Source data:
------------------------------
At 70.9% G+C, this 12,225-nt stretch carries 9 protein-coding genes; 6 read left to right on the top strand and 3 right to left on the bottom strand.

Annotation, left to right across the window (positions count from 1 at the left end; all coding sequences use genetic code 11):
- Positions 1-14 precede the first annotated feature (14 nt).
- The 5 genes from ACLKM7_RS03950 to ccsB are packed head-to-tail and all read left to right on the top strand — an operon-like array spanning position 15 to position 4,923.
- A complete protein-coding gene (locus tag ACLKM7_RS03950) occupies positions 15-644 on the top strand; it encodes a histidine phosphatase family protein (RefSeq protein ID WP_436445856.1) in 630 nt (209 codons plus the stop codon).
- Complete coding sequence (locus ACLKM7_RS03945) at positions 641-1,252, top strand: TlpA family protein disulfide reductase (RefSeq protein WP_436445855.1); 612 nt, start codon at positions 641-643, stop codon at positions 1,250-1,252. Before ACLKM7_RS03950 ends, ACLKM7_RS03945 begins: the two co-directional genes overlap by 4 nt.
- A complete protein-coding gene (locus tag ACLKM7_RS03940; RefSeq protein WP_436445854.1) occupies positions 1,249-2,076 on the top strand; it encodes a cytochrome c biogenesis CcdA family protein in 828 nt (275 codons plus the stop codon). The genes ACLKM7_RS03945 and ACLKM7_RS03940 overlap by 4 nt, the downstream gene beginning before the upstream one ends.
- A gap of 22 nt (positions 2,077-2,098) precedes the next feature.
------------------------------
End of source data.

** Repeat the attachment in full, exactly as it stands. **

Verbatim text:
At 70.9% G+C, this 12,225-nt stretch carries 9 protein-coding genes; 6 read left to right on the top strand and 3 right to left on the bottom strand.

Annotation, left to right across the window (positions count from 1 at the left end; all coding sequences use genetic code 11):
- Positions 1-14 precede the first annotated feature (14 nt).
- The 5 genes from ACLKM7_RS03950 to ccsB are packed head-to-tail and all read left to right on the top strand — an operon-like array spanning position 15 to position 4,923.
- A complete protein-coding gene (locus tag ACLKM7_RS03950) occupies positions 15-644 on the top strand; it encodes a histidine phosphatase family protein (RefSeq protein ID WP_436445856.1) in 630 nt (209 codons plus the stop codon).
- Complete coding sequence (locus ACLKM7_RS03945) at positions 641-1,252, top strand: TlpA family protein disulfide reductase (RefSeq protein WP_436445855.1); 612 nt, start codon at positions 641-643, stop codon at positions 1,250-1,252. Before ACLKM7_RS03950 ends, ACLKM7_RS03945 begins: the two co-directional genes overlap by 4 nt.
- A complete protein-coding gene (locus tag ACLKM7_RS03940; RefSeq protein WP_436445854.1) occupies positions 1,249-2,076 on the top strand; it encodes a cytochrome c biogenesis CcdA family protein in 828 nt (275 codons plus the stop codon). The genes ACLKM7_RS03945 and ACLKM7_RS03940 overlap by 4 nt, the downstream gene beginning before the upstream one ends.
- A gap of 22 nt (positions 2,077-2,098) precedes the next feature.